The following review of “Into the Woods” at the Hollywood Bowl is based on the July 26th performance of the musical.
Since Stephen Sondheim and James Lapine’s darkly comedic “Into the Woods” debuted on Broadway in 1987, the world has seen countless productions of the popular musical. And while the 2014 film adaptation brought together a collection of Hollywood powerhouses, the Hollywood Bowl’s fully realized annual musical (last year it was “Annie”), which runs through only July 28th, takes several all-stars of the stage and puts them together to create a spectacular true-to-form display of “Into the Woods.” Southern California residents might remember the last big-budget production of the show two years ago at the Ahmanson Theatre, which gave it an interesting folksy slant, but this one leaves a greater impression.
It is not only the most star-studded version of “Into the Woods” that has ever been staged, it might be the pinnacle of musicals. The tone of the weekend run was impacted by the highly successful opening night performance in which the nearly 18,000 attendees at the Bowl, many of whom have flown in from other states, geeked out over the once-in-a-lifetime collaboration among Broadway’s headliners and TV stars.
Robert Longbottom’s vision as director and choreographer proves seamless, as does Kevin Stites’ conducting, with crystal clear sounds by his orchestra ringing up the steep incline of the venue (a credit to sound designer Philip G. Allen). In addition, Kevin Depinet’s scenic design, which includes an exquisitely patterned blue crescent in front of an ominous moon, effectively sets the mood; Tom Ruzika’s lighting gorgeously illuminates the performers, who are dressed in Ann Hould-Ward’s fairytale costumes; and Adam Flemming’s projections add more magic to the setting (e.g., the semicircle proscenium becomes a clock face and later becomes cracked when the Giant appears). That being said, there was one sound/video-projection gaffe on the night of July 26th, involving Cinderella’s deceased mother (Tamyra Gray) whose lips and words were out of sync.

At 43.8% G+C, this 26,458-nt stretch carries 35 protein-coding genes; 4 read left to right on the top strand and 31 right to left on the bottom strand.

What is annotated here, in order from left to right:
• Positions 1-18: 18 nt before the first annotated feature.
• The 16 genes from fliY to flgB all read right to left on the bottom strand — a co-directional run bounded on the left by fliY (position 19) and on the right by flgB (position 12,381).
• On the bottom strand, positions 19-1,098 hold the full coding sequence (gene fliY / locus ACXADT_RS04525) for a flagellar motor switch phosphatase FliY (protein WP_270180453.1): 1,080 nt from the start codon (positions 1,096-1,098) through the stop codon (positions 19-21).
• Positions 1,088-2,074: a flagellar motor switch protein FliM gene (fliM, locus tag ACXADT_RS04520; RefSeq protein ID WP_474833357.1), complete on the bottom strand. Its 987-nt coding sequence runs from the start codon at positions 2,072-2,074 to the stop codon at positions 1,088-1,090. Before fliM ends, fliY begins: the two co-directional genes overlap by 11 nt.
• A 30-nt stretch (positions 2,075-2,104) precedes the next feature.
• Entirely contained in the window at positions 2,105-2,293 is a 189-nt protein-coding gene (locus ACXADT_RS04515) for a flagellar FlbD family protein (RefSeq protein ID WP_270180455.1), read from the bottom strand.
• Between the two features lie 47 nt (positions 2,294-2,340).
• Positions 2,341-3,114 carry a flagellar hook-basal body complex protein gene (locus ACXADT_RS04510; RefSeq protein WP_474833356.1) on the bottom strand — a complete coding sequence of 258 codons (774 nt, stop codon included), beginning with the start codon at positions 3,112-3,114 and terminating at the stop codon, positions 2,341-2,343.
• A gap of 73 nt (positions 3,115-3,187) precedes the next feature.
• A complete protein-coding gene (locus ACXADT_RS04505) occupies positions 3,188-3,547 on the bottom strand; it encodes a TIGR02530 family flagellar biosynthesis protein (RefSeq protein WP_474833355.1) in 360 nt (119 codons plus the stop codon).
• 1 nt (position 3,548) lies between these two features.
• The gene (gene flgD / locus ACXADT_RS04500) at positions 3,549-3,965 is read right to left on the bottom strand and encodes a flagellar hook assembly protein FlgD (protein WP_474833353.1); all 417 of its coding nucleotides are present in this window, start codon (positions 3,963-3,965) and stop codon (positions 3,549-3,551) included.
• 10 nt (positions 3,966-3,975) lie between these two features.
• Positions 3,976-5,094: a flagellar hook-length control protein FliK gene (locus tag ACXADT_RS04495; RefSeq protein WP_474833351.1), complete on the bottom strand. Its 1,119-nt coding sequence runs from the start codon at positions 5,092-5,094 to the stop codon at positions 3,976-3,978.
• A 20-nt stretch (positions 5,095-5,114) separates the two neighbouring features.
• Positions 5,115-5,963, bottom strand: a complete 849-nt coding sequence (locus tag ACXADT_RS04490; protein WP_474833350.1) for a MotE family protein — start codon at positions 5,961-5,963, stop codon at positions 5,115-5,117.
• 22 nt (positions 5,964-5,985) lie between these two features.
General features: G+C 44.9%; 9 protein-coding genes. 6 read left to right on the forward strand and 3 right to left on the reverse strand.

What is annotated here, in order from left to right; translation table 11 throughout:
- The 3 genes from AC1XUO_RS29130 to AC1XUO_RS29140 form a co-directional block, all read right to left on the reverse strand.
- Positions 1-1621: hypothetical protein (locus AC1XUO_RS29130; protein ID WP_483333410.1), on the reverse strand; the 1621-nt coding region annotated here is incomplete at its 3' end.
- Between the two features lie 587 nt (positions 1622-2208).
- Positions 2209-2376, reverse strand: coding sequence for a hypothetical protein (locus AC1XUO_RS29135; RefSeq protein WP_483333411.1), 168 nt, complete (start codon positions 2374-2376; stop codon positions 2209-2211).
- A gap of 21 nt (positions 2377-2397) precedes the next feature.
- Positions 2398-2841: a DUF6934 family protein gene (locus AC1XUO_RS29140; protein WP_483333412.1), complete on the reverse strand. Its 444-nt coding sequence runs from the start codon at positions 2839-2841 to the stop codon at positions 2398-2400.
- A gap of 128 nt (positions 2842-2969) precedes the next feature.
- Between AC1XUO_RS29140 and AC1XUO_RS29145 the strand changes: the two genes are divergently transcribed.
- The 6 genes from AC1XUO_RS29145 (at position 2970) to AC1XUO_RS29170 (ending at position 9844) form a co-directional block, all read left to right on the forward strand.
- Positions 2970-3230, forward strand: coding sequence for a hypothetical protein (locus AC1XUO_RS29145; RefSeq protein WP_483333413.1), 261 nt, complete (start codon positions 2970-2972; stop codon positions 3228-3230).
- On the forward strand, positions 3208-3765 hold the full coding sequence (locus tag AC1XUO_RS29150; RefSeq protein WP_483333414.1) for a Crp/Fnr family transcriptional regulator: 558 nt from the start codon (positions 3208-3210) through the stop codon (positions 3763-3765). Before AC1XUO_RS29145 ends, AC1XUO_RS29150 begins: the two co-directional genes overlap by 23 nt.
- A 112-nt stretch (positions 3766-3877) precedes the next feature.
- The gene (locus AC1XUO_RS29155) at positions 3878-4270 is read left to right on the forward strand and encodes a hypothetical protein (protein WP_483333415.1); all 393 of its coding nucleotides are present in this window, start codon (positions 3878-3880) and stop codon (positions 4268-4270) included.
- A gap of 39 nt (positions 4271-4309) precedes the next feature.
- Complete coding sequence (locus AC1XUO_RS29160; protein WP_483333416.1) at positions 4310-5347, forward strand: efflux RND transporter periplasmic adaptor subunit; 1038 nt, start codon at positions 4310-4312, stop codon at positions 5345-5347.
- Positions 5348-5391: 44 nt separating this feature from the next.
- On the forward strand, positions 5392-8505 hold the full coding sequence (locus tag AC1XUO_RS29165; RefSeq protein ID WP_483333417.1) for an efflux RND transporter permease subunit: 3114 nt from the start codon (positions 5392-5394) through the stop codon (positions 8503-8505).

Despite this minor issue, the occasion enfolds a sea of Sondheim devotees who watch with bated breath a plot they know by heart: the Baker and his wife, in their efforts to overturn the Witch’s curse on their reproductive loins, enter a world of familiar fantasy to cull a list of “ingredients” belonging to four fabled characters: Jack, Little Red Riding Hood, Rapunzel, and Cinderella. But like the other individuals who enter the woods for their own reasons, the Baker and his Wife soon discover that happiness isn’t necessarily something to be sought outside of oneself.
Skylar Astin of “Pitch Perfect” fame and Sutton Foster, star of an astounding 11 Broadway shows, play the Baker and the Baker’s Wife, respectively. Astin fills the Baker’s shoes with much determination and Foster is wonderfully pleasant in how humble, reflective, and humorous she is, as with “Maybe They’re Magic” and “Moments in the Woods.” Although they have a tendency to be naïve, the Baker and his Wife are a charming duo, which is of course helped by the skill level of Astin and Foster who share an entertaining banter and are sweet together during “It Takes Two.”